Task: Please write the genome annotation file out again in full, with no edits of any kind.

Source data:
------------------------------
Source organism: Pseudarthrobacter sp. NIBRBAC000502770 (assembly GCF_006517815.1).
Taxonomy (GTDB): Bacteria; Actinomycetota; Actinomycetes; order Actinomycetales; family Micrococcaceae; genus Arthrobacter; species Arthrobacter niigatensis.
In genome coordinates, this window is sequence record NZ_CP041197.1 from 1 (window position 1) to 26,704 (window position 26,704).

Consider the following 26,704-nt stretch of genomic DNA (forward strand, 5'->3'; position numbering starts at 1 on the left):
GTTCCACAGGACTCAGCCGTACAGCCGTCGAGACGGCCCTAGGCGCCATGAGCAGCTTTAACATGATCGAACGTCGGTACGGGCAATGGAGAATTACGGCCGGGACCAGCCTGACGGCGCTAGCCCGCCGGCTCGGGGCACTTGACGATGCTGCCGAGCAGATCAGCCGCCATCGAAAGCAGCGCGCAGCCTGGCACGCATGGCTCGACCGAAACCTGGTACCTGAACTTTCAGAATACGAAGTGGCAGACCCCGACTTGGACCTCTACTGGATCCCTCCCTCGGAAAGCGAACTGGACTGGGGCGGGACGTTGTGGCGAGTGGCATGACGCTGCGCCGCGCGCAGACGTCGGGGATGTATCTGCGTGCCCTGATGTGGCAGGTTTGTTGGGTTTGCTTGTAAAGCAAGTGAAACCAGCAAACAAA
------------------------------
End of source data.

Source organism: Pseudarthrobacter sp. NIBRBAC000502770 (assembly GCF_006517815.1).
Taxonomy (GTDB): Bacteria; Actinomycetota; Actinomycetes; order Actinomycetales; family Micrococcaceae; genus Arthrobacter; species Arthrobacter niigatensis.
In genome coordinates, this window is sequence record NZ_CP041197.1 from 1 (window position 1) to 26,704 (window position 26,704).

Consider the following 26,704-nt stretch of genomic DNA (forward strand, 5'->3'; position numbering starts at 1 on the left):
GTTCCACAGGACTCAGCCGTACAGCCGTCGAGACGGCCCTAGGCGCCATGAGCAGCTTTAACATGATCGAACGTCGGTACGGGCAATGGAGAATTACGGCCGGGACCAGCCTGACGGCGCTAGCCCGCCGGCTCGGGGCACTTGACGATGCTGCCGAGCAGATCAGCCGCCATCGAAAGCAGCGCGCAGCCTGGCACGCATGGCTCGACCGAAACCTGGTACCTGAACTTTCAGAATACGAAGTGGCAGACCCCGACTTGGACCTCTACTGGATCCCTCCCTCGGAAAGCGAACTGGACTGGGGCGGGACGTTGTGGCGAGTGGCATGACGCTGCGCCGCGCGCAGACGTCGGGGATGTATCTGCGTGCCCTGATGTGGCAGGTTTGTTGGGTTTGCTTGTAAAGCAAGTGAAACCAGCAAACAAA